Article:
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Voltage looks normal. Most Ryzen cpu owners idle in the 40s or about 10C more than typical Intel. That part is OK. However, beyond that I can’t tell you much about the graphs since I don’t use AMD.

 

Do you have a temperature sensor in the loop?  Typically you put it in the pump/reservoir in an unused port. This would be the most helpful in identifying a flow problem. It’s possible if that is plasticizer there is more in the cooling fins I can’t see. This can happen with clear plastic tubing, but if you used hard line tubing then my presumption is wrong. 

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43 minutes ago, c-attack said:

Voltage looks normal. Most Ryzen cpu owners idle in the 40s or about 10C more than typical Intel. That part is OK. However, beyond that I can’t tell you much about the graphs since I don’t use AMD.

 

Do you have a temperature sensor in the loop?  Typically you put it in the pump/reservoir in an unused port. This would be the most helpful in identifying a flow problem. It’s possible if that is plasticizer there is more in the cooling fins I can’t see. This can happen with clear plastic tubing, but if you used hard line tubing then my presumption is wrong. 

I used hardline tubing and the temps for the water are exactly as they were when I built the pc.

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OK, then whatever that stuff is on CPU cooling fins is not plasticizer and not likely blocking flow in any meaningful way.  This means you most likely are looking for a BIOS or CPU setting that changed during this time and the CPU temp increase is "natural", resulting from changes in voltage, load, frequency, etc.  I know that's not very specific or helpful in narrowing it down.  I assure you it is better than trying to clean gunk out of the CPU block, radiators, tubing, and all your fittings, so this is a step forward.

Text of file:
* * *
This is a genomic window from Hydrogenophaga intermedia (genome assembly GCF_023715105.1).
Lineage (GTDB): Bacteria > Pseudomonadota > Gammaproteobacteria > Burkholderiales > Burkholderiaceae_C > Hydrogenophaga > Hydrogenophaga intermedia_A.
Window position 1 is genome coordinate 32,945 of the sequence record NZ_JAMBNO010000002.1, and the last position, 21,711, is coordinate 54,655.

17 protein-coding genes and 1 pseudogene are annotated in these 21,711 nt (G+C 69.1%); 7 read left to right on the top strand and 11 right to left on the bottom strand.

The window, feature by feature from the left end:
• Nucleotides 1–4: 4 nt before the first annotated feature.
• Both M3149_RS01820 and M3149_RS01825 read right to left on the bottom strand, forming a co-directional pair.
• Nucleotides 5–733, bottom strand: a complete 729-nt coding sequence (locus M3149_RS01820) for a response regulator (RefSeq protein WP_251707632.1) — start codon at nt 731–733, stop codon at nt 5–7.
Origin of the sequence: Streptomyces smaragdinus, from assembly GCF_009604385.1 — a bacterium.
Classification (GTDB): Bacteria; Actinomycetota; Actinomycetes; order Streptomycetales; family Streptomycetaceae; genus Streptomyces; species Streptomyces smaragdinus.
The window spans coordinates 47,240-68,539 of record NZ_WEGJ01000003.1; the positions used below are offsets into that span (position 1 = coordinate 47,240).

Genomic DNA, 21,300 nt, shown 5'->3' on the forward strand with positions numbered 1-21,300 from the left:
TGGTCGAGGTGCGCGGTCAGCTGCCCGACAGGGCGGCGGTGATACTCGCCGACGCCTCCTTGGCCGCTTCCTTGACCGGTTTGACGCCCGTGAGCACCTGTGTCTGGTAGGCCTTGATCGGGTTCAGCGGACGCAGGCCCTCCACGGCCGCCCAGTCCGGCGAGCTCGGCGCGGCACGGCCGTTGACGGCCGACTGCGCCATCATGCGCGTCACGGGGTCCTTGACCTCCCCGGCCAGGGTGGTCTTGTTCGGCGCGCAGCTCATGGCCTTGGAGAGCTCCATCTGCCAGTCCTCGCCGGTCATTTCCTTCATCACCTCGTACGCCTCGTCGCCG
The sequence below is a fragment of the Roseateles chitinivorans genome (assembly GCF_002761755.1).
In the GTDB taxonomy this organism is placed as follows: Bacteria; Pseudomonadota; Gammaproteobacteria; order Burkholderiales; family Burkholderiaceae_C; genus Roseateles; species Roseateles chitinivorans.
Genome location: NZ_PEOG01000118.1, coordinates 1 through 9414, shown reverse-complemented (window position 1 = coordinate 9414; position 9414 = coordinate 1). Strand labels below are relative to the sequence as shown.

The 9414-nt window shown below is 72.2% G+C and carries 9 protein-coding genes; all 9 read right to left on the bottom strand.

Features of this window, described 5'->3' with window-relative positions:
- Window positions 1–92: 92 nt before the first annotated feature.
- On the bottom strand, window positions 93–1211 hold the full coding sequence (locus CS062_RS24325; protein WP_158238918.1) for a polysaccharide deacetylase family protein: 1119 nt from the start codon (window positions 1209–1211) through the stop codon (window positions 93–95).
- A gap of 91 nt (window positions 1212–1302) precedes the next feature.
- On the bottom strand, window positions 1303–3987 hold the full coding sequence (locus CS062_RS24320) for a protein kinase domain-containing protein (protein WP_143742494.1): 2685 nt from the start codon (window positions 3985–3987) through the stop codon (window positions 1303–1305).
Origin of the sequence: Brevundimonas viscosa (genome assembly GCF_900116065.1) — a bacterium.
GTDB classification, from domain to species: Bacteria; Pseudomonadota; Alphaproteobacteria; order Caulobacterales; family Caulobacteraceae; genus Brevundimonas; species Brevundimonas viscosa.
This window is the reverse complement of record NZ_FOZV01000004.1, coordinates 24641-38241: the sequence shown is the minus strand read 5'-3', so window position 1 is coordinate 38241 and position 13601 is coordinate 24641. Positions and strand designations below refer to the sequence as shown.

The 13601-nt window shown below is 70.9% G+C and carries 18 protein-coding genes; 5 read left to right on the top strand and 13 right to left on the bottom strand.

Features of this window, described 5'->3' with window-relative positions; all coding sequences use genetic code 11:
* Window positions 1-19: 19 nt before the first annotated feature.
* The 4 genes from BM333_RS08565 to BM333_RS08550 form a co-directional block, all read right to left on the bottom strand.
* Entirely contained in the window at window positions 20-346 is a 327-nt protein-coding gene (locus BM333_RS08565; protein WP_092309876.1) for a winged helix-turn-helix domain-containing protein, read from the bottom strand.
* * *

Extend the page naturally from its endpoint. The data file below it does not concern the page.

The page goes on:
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3 minutes ago, c-attack said:

OK, then whatever that stuff is on CPU cooling fins is not plasticizer and not likely blocking flow in any meaningful way.  This means you most likely are looking for a BIOS or CPU setting that changed during this time and the CPU temp increase is "natural", resulting from changes in voltage, load, frequency, etc.  I know that's not very specific or helpful in narrowing it down.  I assure you it is better than trying to clean gunk out of the CPU block, radiators, tubing, and all your fittings, so this is a step forward.  

Ye thx so much first I went through an emotional roller coaster when I found out my pc was only picking up 6 of the 12 cores are people told me my cpu was faulty however I was able to fix that by just resetting the profile on a software. But the high temperatures are still there I think I'm just going to leave it and if my ox has problems I'll take it to a technician. Thanks so much for the help!